Then again, they decided, they could use a few more television sets, too. So they tapped into two states bordering them: Texas (A&M) and Missouri. It was a nice, tidy move -- their academic reputation has now improved a hair, and their athletic reputation certainly won't get hurt, even if it didn't make things infinitely stronger. Now, they are dealing with some interesting scheduling issues; they must decide between keeping their eight-game conference schedule and maintaining their four-game non-conference slates (and either risking the continuity of permanent inter-division rivalries like Alabama-Tennessee or accepting that some teams will play their "conference mates" twice every 12 years) or making their schedules even rougher by adding a ninth conference game. Still, those are micro details. On a macro level, they still control half the Risk board.
Board Game Equivalent: Risk. Controls all of Asia and Europe. May decide to take over Africa at some point, just because.
Added: Colorado (2011), Utah (2011).
Fun Rumors: Almost pulled Oklahoma and Oklahoma State into the mix but decided against also pulling in Texas (and Texas Tech). About 90 percent of realignment's fun rumors have come from the west.
While the public became aware of potential realignment chaos when the Big Ten suggested it would be looking to expand in December 2009, the game really began in March 2009, when the Pac-10 hired Larry Scott as its commissioner. Scott had been aggressive and impressive in his nearly three years in charge. In spring 2010, he pursued, and almost landed, six Big 12 teams. In the summer, he did reel in Colorado and Utah and moved the conference to 12 teams. This past fall, he almost raided the Big 12 again, but when it became clear that Texas was going to ride out its Longhorn Network for the foreseeable future, the conference passed on adding just Oklahoma and Oklahoma State.
It appears that, without Texas involved, the Pac-12 might be holding steady at 12 teams for a while, but that has not stopped the conference from figuring out other ways to expand. Over the summer, they announced the creation of a Pac-12 Network, complete with regional channels and agreements with both Fox and ESPN. In December, they announced both an inter-conference coalition with the Big Ten and the intention to get a foothold in China. China! Whereas geography has at least somewhat limited the conference's roster expansion options, it continues to be the most creative in terms of brand expansion. Meanwhile, the influx of Pac-12 Network money seems to have made its member institutions more aggressive with its football hires (Washington State landed Mike Leach, Arizona landed Rich Rodriguez). Now if they could just figure out how not to keep falling behind the Mountain West in basketball...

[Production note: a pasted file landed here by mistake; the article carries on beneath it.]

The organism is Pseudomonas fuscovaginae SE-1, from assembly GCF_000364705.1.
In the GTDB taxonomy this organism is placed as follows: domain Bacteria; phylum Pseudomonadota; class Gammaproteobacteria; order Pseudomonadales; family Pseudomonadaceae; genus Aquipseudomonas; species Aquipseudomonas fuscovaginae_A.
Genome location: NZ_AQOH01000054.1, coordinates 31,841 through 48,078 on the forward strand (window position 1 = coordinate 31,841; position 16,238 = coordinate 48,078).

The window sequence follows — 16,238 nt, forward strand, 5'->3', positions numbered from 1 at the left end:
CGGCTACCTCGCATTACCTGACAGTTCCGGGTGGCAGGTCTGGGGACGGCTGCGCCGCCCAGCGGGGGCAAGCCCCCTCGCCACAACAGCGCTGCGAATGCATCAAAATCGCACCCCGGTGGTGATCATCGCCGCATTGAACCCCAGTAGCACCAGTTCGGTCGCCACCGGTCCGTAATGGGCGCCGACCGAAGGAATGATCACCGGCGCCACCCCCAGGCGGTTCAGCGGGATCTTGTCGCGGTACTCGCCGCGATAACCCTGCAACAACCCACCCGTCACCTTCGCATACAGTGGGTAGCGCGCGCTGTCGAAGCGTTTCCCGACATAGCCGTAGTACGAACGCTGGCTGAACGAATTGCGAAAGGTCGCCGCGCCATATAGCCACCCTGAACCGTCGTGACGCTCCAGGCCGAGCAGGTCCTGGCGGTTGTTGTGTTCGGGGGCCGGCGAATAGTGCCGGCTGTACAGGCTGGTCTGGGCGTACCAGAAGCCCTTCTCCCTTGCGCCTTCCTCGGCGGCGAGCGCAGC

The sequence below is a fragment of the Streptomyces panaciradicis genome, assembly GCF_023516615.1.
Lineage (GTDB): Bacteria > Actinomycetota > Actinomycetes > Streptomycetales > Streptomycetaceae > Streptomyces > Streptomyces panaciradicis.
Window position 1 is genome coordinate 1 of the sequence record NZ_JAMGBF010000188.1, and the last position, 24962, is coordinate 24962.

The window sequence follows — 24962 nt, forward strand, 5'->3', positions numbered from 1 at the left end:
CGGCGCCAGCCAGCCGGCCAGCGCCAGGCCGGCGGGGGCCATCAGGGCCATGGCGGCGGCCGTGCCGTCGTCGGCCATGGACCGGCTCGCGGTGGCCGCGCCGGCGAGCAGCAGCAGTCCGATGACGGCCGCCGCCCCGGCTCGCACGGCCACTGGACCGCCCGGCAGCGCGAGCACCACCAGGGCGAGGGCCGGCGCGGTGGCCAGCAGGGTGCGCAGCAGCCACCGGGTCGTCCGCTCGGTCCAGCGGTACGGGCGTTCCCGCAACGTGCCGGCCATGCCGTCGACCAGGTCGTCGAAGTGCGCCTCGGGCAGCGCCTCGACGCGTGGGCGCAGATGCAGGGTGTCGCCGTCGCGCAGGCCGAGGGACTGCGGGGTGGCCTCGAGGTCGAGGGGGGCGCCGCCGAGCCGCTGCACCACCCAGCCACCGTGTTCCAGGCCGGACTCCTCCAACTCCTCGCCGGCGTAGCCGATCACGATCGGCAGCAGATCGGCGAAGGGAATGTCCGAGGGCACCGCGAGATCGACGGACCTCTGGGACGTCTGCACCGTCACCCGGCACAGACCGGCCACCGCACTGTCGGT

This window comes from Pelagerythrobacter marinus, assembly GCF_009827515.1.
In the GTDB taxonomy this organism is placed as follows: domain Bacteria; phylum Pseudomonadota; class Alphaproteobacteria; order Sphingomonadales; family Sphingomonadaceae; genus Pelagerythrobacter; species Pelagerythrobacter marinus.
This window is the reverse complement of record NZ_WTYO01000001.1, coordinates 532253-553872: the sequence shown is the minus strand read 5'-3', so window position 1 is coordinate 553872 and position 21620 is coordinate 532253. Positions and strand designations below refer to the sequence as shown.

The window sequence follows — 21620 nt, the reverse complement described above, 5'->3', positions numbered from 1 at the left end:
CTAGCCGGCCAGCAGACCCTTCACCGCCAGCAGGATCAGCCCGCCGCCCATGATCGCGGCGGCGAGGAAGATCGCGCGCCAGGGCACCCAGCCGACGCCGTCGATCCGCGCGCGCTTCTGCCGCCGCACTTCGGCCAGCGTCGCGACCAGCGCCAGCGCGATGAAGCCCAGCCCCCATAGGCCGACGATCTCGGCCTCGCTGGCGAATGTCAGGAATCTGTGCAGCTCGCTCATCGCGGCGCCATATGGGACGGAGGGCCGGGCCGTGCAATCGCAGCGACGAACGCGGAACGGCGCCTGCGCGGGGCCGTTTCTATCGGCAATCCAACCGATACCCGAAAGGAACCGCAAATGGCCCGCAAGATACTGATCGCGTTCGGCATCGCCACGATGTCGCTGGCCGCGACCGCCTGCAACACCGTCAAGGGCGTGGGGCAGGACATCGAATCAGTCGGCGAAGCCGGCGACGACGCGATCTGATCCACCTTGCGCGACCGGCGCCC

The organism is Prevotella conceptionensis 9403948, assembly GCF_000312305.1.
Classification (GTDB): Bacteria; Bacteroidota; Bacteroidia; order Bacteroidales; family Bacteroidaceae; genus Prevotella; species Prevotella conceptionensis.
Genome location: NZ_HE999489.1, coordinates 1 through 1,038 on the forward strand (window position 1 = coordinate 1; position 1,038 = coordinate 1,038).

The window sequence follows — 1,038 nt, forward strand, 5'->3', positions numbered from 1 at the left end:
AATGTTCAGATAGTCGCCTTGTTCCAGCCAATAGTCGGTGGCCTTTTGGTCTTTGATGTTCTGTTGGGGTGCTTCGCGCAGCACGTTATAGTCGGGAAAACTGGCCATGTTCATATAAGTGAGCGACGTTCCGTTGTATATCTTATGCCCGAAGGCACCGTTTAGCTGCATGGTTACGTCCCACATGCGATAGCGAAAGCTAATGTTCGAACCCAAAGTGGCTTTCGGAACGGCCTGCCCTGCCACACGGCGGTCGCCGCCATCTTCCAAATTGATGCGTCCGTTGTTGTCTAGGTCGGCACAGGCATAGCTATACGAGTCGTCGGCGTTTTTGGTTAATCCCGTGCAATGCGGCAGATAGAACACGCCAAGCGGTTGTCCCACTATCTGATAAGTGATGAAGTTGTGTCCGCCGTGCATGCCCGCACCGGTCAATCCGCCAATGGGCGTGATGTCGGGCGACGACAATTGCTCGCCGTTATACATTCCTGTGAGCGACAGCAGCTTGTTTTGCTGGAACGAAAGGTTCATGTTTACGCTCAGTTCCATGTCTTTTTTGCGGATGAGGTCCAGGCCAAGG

Board Game Equivalent: Go. Slowly moving to surround everybody else's stones while others are just moving rocks around. (This game's Chinese roots likely appeal to commissioner Scott.)
Added: Nebraska (2011).
Fun Rumors: Not many. It was initially assumed that the conference would move to 14 or 16 teams for purposes of expanding the Big Ten Network's footprint, but it appears that might not be in the cards unless a heavyweight like Notre Dame or Texas is involved, at least not in the near future.
As with batting in baseball, being a good conference commissioner requires you to be able to take pitches. You have to be able to both lay off decent pitches ("We could add Rutgers and Missouri and add tons of subscribers to the footprint!") and be ready to swing when a perfectly hittable pitch comes your way ("Tom Osborne is calling and saying that he has to commit Nebraska to the Big 12 unless you guys want him right now."). For a conference that is both innovative (Big Ten Network) and stuck in the Roman Empire (Big Ten offenses), commish Jim Delany has shown he's a master.
He could be accused of being a little too patient sometimes, but when he makes a move, it is a solid one. Under his watch, the Big Ten has not only kick-started the "conferences starting their own network" game, but he also stole a historically strong, Midwestern program to add to his historically strong, Midwestern conference. Landing the 2011 version of Nebraska may not have been a home run, but it was a solid, RBI double.
Moving into the future, the Big Ten seems content with 12 teams, especially considering how they are joining forces with their new (and old) partners out west to assure big-time, TV-friendly matchups, in big-time, TV-friendly locales, in just about every sport. The Big Ten-Pac-12 partnership was a sign that neither conference is going to expand its roster just for expansion's sake. (This, of course, gives further proof to the "four 16-team conferences are not likely to happen" theory.) College football's talent base seems to have shifted to the south, but the Big Ten has still positioned itself quite well.
Board Game Equivalent: Gladiator. The rules are simple, and it's really not that exciting, but if it was good enough for the Roman Empire, it's good enough for the Roman Empire of college football conferences. And you probably want to play it with them, too, even if you think it's boring.